Table 2—

Sensitivity and specificity of urine tests for detection of systemic disease in 441 cats that did or did not have systemic disease.

VariableMALBQMALBEUPC0.1UPC0.4UAC100UAC200DpP
Sensitivity (%)36.9643.141006.77.823.6336.91
Specificity (%)93.5582.5010010010075

Results represent the full study sample set, including cats with multiple diagnoses.

See Table 1 for key.

All cats had positive results when the 0.1 cutoff value for UPC ratio was used, so the UPC0.1 test was not evaluated further. The small number of cats with positive results via UPC0.4 (n = 16), UAC100 (16), and UAC200 (7) precluded statistical evaluation of those tests. The number of cats with available blood pressure or rectal temperature measurements was insufficient to assess for association with urine test results. Factors significantly associated with positive MALBQ results were health status, presence of urinary disease, azotemia (BUN or serum creatinine concentration, depending on subgroup), pyuria, and hematuria. Factors significantly associated with positive MALBE results were health status, presence of urinary disease, age, azotemia (BUN or serum creatinine concentration, depending on subgroup), pyuria, and hematuria. The only factor significantly associated with dipstick protein status was hematuria. Neoplasia and urinary tract disease were the only disease subcategories for which there were enough cats to perform subgroup regression analysis. Significant associations were summarized (Table 3).

Table 3—

Results of logistic regression analysis for associations between positive microalbuminuria assay or dipstick protein results and disease status in cats.

Table 3—

Discussion

Proteinuria may be classified as prerenal, functional renal, pathologic tubular, or pathologic glomerular in etiology. Overt proteinuria (UPC ratio > 1.0) is commonly accepted as abnormal and generally indicates a need for further diagnostic testing. Data from studies in dogs,5,h cats,1,a,i and humans6,7 suggest that subtle proteinuria, manifested as microalbuminuria, may be an indication for further evaluation because it may be associated with systemic disease, morbidity, and higher all-cause mortality rates.

Given the low specificity and sensitivity, respectively, of UPC0.1 and UPC0.4, these indices appear to have limited value for screening cats without overt proteinuria for systemic disease. The low sensitivity of the UPC ratio with a cutoff of 0.4 was consistent with results of recent studies1,a and suggests that an even higher cutoff for a positive result of 1.0, as is currently used in practice, may be too high for use in cats. The low prevalence of proteinuria, determined on the basis of a UPC ratio > 0.4, in this and the previously cited studies,1,a contrasts markedly with the prevalences of proteinuria (defined by a UPC ratio > 0.5) of 34% in diseased cats and 5% in healthy cats reported in another recent study.8 Differences in study population, the prevalences of various disease categories, and the methodologies used to measure the UPC ratio may be associated with the differing results.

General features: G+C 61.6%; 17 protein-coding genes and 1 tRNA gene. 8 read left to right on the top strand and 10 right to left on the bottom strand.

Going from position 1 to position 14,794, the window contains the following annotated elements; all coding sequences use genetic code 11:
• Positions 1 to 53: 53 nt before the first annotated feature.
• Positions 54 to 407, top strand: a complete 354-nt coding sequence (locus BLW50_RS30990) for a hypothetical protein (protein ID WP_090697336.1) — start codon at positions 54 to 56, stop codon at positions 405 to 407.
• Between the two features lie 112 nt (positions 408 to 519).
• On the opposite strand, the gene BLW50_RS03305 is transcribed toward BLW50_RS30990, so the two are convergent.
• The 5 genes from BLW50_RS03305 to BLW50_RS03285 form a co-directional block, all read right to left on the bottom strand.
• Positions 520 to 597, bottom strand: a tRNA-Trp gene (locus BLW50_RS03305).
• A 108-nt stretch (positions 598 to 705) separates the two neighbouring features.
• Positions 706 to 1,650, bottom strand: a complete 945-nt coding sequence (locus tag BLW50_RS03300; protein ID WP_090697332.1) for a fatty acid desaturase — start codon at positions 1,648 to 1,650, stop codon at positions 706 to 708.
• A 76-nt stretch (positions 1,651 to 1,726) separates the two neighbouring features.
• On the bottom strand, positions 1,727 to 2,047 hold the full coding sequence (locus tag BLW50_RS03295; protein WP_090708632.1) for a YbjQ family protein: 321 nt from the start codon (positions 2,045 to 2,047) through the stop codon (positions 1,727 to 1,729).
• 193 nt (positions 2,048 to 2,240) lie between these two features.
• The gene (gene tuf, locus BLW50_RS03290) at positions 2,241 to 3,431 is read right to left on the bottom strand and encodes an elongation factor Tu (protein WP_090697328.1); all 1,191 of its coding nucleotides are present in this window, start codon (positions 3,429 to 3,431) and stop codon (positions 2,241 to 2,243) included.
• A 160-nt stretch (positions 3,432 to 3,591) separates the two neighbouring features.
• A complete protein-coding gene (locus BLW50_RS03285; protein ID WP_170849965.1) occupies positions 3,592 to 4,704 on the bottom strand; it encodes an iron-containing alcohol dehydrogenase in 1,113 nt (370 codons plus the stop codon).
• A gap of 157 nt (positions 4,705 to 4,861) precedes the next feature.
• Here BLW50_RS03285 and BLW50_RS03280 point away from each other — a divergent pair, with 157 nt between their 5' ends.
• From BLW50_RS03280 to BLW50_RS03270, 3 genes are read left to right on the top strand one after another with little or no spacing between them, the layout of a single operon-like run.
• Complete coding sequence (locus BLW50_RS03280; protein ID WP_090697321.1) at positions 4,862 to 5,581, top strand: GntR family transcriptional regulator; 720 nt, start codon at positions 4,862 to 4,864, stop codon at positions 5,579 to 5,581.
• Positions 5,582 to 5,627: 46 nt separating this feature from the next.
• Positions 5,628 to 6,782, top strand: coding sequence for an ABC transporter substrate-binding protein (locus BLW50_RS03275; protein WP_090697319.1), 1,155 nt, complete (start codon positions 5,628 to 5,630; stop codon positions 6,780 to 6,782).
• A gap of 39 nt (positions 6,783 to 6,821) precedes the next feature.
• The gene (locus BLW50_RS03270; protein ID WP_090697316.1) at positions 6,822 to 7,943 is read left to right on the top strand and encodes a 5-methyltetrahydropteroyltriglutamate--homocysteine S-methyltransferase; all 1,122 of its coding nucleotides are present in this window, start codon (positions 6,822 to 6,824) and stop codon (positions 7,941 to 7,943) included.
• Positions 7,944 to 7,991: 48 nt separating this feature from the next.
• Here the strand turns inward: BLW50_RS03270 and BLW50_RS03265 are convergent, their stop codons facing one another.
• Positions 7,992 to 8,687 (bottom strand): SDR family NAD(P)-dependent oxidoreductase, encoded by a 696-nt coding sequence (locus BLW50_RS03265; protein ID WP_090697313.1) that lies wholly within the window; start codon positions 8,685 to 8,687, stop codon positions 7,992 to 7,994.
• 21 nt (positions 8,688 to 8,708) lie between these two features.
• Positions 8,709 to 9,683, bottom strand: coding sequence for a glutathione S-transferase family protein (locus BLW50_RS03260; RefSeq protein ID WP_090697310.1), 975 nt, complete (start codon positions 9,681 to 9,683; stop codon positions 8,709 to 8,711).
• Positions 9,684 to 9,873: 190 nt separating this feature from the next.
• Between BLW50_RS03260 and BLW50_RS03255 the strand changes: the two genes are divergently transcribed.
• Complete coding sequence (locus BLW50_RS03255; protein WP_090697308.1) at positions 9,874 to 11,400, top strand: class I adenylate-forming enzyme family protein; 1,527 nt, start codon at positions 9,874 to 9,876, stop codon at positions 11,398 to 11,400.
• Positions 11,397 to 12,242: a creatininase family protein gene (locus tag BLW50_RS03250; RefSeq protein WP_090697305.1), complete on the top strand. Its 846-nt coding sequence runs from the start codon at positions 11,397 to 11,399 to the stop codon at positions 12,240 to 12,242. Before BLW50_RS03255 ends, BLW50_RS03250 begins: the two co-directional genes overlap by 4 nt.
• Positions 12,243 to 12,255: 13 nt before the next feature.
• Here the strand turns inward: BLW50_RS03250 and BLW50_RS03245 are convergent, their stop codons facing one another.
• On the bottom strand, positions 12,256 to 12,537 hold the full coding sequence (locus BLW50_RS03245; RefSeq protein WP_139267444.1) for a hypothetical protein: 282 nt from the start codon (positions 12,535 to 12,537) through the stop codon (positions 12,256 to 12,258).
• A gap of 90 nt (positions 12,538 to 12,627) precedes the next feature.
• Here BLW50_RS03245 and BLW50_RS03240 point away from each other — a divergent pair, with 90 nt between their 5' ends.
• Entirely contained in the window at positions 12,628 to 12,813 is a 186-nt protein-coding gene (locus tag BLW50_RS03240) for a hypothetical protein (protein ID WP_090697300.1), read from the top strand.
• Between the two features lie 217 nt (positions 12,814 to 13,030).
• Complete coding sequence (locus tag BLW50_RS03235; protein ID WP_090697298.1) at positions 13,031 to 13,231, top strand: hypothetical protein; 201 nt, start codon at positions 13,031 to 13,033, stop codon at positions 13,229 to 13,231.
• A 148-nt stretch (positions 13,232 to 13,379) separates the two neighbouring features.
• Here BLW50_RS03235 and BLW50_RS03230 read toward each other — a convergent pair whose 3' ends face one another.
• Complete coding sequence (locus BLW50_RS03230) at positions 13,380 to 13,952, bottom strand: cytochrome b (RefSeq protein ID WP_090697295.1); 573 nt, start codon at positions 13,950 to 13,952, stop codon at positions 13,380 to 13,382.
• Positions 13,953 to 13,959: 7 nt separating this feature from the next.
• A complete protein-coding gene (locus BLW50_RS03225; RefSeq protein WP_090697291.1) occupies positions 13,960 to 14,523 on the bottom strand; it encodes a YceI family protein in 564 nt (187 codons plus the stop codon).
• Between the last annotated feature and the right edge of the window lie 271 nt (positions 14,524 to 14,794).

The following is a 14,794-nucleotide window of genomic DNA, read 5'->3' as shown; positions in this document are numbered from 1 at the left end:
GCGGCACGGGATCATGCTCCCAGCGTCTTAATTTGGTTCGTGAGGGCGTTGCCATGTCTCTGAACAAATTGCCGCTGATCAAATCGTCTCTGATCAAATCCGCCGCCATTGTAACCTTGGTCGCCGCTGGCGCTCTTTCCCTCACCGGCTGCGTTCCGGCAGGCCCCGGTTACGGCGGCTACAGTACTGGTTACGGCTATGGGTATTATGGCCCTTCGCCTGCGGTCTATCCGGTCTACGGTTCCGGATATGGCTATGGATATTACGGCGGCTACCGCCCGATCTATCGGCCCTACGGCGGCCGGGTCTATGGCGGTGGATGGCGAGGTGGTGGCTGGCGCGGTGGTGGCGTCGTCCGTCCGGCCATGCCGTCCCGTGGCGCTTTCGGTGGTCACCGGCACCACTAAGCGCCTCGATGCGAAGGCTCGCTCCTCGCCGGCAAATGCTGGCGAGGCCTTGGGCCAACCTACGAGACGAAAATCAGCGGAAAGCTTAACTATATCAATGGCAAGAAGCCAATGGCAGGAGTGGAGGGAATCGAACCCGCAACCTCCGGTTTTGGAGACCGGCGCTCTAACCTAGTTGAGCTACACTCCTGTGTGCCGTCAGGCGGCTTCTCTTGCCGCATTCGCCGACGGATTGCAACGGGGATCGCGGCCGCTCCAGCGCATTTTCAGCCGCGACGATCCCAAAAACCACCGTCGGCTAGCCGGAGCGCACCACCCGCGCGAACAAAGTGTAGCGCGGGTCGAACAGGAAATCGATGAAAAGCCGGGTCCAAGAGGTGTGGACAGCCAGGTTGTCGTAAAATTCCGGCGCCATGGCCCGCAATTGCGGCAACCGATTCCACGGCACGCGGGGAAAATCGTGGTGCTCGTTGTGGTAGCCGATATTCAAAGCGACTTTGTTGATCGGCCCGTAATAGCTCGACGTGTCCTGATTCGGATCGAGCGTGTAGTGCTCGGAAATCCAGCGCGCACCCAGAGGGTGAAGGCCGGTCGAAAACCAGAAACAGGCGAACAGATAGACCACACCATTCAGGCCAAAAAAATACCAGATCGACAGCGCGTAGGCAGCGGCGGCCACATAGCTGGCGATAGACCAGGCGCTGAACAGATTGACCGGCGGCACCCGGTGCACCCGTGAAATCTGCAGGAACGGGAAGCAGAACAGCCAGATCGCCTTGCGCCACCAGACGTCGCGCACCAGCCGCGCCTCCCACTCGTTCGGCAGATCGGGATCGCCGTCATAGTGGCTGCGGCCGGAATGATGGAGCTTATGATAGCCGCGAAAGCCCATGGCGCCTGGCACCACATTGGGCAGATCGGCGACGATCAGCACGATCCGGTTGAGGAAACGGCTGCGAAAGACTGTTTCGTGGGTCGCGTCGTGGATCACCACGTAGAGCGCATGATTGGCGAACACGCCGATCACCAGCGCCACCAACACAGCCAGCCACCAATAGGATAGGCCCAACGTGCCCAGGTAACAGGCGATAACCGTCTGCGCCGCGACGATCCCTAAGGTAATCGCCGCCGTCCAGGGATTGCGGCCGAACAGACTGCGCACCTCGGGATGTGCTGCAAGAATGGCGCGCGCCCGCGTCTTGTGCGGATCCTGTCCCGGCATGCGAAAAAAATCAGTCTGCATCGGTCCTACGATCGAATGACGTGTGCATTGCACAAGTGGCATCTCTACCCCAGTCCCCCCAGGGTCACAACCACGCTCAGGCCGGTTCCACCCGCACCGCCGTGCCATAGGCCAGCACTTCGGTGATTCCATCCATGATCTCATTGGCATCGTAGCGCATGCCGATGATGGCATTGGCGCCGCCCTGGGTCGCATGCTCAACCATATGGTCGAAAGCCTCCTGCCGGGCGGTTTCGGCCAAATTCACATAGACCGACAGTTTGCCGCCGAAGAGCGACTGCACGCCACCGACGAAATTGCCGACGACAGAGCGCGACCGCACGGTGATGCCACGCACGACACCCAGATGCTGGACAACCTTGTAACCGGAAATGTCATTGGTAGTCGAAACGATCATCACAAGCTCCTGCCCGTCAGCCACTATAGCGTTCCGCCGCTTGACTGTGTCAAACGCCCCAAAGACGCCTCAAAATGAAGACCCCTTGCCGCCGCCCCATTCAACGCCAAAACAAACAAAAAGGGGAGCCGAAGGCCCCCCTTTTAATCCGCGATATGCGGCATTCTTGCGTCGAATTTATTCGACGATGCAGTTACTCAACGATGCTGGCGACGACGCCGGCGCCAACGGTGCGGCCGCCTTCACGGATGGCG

The absence of association between dipstick protein results and pyuria was unexpected given results of a previous report2 on the specificity of the MALB assays versus dipstick testing for diagnosis of urinary tract inflammation. However, to date, most animals with pyuria that were assessed with microalbuminuria assays and dipstick protein analysis were dogs. Although the explanation for this discrepancy between cats and dogs is unknown, our results suggest that in cats, false-positive dipstick protein results associated with pyuria are unlikely to occur.

The poor usefulness of UAC100 and UAC200 ratios for screening cats for systemic disease was unexpected. Previous work in cats revealed a significant association between the UAC ratio and hypertension and azotemia.1 The UAC ratio is also a predictor of fatality in apparently healthy cats as well as cats with those conditions.1,a There are several possible explanations for this apparent conflict in results. It may be that the UAC ratio is not sensitive enough to function as a marker for disease despite the association between increasing values of UAC and disease. In the previously mentioned studies,1,a an endpoint of death and a repeated sampling technique were used, whereas in the present study, cats were evaluated for only 3 months and single time point sampling was used. It may be that the shorter time frame and single time point sampling used in the present study were not sufficient to evaluate this relationship. Although differences in the study population may have affected the results, we would have anticipated a higher prevalence of cats with positive results on the basis of the UAC ratio in this population because of the small number of healthy cats. Urine handling and storage conditions were not different among the various studies and should not have affected recovery of albumin from urine. Finally, sampling bias cannot be ruled out as a factor. Clinicians may have had more difficulty obtaining urine from cats with more severe illness, resulting in a bias toward sampling more stable sick cats with less severe disease.